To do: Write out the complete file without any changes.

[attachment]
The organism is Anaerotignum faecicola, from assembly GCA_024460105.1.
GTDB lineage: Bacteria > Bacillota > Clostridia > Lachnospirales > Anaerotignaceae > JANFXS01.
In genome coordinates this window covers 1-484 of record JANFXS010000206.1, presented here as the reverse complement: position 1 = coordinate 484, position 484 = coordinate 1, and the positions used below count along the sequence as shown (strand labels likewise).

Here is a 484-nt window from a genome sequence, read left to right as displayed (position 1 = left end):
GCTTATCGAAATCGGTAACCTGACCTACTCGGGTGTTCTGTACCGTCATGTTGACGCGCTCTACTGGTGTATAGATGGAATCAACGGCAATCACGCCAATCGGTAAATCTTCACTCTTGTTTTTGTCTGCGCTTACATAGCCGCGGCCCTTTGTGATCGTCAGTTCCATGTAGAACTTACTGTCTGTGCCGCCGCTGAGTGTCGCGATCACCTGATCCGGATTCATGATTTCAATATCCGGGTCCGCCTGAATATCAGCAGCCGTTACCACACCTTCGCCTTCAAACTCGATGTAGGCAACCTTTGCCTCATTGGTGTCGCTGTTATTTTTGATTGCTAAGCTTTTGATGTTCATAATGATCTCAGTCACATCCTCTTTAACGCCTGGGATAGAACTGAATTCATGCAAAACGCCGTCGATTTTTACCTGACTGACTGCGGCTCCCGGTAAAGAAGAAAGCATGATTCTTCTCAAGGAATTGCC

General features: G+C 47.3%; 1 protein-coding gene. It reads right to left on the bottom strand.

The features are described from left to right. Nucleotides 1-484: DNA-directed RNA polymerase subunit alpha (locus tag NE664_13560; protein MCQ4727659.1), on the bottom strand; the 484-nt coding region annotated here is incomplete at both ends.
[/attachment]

The organism is Anaerotignum faecicola, from assembly GCA_024460105.1.
GTDB lineage: Bacteria > Bacillota > Clostridia > Lachnospirales > Anaerotignaceae > JANFXS01.
In genome coordinates this window covers 1-484 of record JANFXS010000206.1, presented here as the reverse complement: position 1 = coordinate 484, position 484 = coordinate 1, and the positions used below count along the sequence as shown (strand labels likewise).

Here is a 484-nt window from a genome sequence, read left to right as displayed (position 1 = left end):
GCTTATCGAAATCGGTAACCTGACCTACTCGGGTGTTCTGTACCGTCATGTTGACGCGCTCTACTGGTGTATAGATGGAATCAACGGCAATCACGCCAATCGGTAAATCTTCACTCTTGTTTTTGTCTGCGCTTACATAGCCGCGGCCCTTTGTGATCGTCAGTTCCATGTAGAACTTACTGTCTGTGCCGCCGCTGAGTGTCGCGATCACCTGATCCGGATTCATGATTTCAATATCCGGGTCCGCCTGAATATCAGCAGCCGTTACCACACCTTCGCCTTCAAACTCGATGTAGGCAACCTTTGCCTCATTGGTGTCGCTGTTATTTTTGATTGCTAAGCTTTTGATGTTCATAATGATCTCAGTCACATCCTCTTTAACGCCTGGGATAGAACTGAATTCATGCAAAACGCCGTCGATTTTTACCTGACTGACTGCGGCTCCCGGTAAAGAAGAAAGCATGATTCTTCTCAAGGAATTGCC

General features: G+C 47.3%; 1 protein-coding gene. It reads right to left on the bottom strand.

The features are described from left to right. Nucleotides 1-484: DNA-directed RNA polymerase subunit alpha (locus tag NE664_13560; protein MCQ4727659.1), on the bottom strand; the 484-nt coding region annotated here is incomplete at both ends.